This capability has been key to many laboratories in allowing them to continue operating within the ‘new normal’ of remote working and social distancing that many industries have found themselves working within.
Once the data acquisition or analysis task has been completed, operators can retrieve results via online portals, cloud-based databases, or remote mirrored versions of instrument interfaces.
Automation has the potential to lower the barrier to use for several instruments. With complicated, multi-stage experimental and analysis procedures accessible via a user-friendly interface within a few clicks, it is possible to quickly acclimatize new operators to a laboratories’ most advanced data acquisition processes.
It is also possible to ensure that new processes are up and running rapidly by leveraging automation tools such as calibration wizards.
In sectors where laboratories must be responsive and adaptable, the ability to quickly implement new analysis processes and leverage consistently optimized instruments is key.
Image Credit: Aluminum sample, where a 5x6 array of S/TEM lamellas has been prepared with AutoTEM software fully unattended, undercut and ready for lift-out in 6 hours. The software allows automatically defining the array and shifting individual locations, to more precisely position the lamella.
Consistent Processes Yield Confidence in Results
Human error is widely regarded as a key factor in diminishing the reliability of data and negatively impacting the repeatability of results, with even the most experienced operators likely introducing a degree of bias when processing tens or hundreds of samples.
Automating processes and minimizing user intervention make it possible to improve repeatability and reliability vastly.
Precise results require optimized, consistent experimental procedures and analysis techniques. The use of automated recipes with carefully planned, certified, and industry-standard steps can ensure that results are consistent between batches of samples and between laboratories or between different manufacturing sites.
Applications where manual analysis may be subjective, for example, image analysis of TEM samples or the manual interpretation of XPS spectra, can benefit significantly from the use of software-based algorithms that can objectively analyze, label, and categorize images based on predefined factors.
This degree of consistency is key to many research and development and quality assurance processes. This is particularly important when seeking to analyze components or products in line with ISO, ASTM standards.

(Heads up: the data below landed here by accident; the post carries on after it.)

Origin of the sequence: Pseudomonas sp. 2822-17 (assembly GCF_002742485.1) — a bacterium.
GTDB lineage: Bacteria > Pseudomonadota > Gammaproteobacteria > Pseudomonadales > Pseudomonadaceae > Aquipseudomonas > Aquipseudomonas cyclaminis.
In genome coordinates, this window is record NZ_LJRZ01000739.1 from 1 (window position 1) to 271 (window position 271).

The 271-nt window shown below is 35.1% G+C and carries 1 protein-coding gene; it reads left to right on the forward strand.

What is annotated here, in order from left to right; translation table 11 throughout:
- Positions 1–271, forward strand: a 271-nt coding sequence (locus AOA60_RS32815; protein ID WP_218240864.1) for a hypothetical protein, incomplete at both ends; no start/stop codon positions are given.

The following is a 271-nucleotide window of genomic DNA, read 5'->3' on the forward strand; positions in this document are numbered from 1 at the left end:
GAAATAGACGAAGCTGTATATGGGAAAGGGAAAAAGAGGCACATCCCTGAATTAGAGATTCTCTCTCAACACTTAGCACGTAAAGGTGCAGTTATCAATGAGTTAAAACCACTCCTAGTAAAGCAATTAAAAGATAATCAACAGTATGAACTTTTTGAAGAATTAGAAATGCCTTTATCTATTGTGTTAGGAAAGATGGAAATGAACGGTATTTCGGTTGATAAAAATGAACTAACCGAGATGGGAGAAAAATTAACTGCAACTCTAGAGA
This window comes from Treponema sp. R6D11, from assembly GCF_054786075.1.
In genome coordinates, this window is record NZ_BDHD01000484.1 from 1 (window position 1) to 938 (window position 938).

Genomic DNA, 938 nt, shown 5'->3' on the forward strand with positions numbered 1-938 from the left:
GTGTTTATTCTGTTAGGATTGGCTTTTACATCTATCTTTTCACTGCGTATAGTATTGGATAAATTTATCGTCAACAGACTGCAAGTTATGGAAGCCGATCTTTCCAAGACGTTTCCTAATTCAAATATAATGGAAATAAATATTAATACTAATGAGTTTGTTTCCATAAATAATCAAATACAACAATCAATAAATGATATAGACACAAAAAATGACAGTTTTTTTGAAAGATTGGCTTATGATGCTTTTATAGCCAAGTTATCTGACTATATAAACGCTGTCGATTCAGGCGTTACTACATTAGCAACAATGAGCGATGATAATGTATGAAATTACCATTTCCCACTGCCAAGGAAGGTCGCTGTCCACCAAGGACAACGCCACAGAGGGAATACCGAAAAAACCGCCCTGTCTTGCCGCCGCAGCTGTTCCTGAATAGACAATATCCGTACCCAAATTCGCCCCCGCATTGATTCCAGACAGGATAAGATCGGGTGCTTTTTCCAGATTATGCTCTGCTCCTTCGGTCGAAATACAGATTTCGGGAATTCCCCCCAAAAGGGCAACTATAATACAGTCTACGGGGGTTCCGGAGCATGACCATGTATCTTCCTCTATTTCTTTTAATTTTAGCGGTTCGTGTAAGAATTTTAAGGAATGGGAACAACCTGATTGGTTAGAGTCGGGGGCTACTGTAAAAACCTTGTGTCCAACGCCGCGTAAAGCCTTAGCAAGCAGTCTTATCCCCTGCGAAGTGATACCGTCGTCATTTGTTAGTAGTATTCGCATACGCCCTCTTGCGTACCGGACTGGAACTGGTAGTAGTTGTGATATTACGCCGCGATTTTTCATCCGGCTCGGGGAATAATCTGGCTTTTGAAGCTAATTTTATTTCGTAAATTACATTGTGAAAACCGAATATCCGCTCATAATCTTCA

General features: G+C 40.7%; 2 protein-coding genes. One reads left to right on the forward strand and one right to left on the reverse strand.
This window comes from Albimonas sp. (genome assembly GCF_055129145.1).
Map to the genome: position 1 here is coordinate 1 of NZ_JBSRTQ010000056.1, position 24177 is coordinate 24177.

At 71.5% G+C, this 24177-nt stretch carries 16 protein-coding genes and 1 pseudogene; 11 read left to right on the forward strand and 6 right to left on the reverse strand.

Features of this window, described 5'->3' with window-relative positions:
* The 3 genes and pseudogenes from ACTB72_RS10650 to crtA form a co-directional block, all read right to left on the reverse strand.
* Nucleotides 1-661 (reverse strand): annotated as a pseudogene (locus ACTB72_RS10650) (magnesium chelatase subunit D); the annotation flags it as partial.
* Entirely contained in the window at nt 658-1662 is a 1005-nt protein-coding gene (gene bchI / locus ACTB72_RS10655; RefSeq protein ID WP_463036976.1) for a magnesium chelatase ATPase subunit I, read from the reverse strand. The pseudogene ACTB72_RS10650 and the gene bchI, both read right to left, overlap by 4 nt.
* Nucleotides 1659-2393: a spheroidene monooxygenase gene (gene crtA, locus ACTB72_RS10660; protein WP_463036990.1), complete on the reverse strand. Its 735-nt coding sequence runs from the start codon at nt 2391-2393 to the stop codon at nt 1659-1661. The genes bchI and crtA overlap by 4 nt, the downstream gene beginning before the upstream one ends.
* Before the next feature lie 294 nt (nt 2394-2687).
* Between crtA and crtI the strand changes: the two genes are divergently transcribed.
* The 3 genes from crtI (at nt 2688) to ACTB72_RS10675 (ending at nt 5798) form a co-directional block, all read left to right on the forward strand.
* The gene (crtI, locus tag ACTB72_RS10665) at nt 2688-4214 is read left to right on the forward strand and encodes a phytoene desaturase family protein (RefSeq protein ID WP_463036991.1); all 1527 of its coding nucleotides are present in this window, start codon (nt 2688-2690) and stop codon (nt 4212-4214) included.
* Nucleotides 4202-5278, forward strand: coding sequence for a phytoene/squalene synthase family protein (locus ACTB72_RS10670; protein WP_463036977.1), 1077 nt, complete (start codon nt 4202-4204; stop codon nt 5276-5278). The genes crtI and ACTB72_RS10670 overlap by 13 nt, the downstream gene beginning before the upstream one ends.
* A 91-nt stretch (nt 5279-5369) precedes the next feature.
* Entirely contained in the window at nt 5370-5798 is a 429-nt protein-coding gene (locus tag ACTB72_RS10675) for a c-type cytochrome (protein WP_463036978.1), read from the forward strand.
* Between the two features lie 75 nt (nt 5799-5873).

These regulated standards require transparent, demonstrable approaches that precisely adhere to prescribed steps throughout every analysis. In research and development applications, consistency is essential in ensuring confident, repeatable results that can be used as the basis for future development and decision-making.
Customizing Automation Recipes with Scripting
Users wanting to move beyond commercially available automation tools and those built into their instruments can benefit from using an array of scripting tools, depending on their specific equipment.
Scripting offers users a direct, programmable interface to control their instruments’ hardware and mode of operation. Most instruments will use either a standard or proprietary scripting language.
For example, the Thermo Scientific PhenomTM desktop SEM employs the Phenom Program Interface (PPI) platform, which can be programmed via the popular languages Python or C#, depending on the user’s preference and expertise.
A script can be understood as an automation recipe – a series of commands that users create (either themselves or using existing modules or open-source tools) to perform a specific task or series of tasks.
For example, a user could write a script to program the Phenom SEM to acquire a series of 100 images of a sample from different, randomized locations using a series of scripted commands, a random number generator, and a loop function.
Using automation tools or third-party applications, or even taking the time to work with scripting languages like Python or C# can significantly improve the level of control and process customization available to any process.
Leveraging Artificial Intelligence
Artificial intelligence represents the next shift towards increasingly automated, intelligent processes.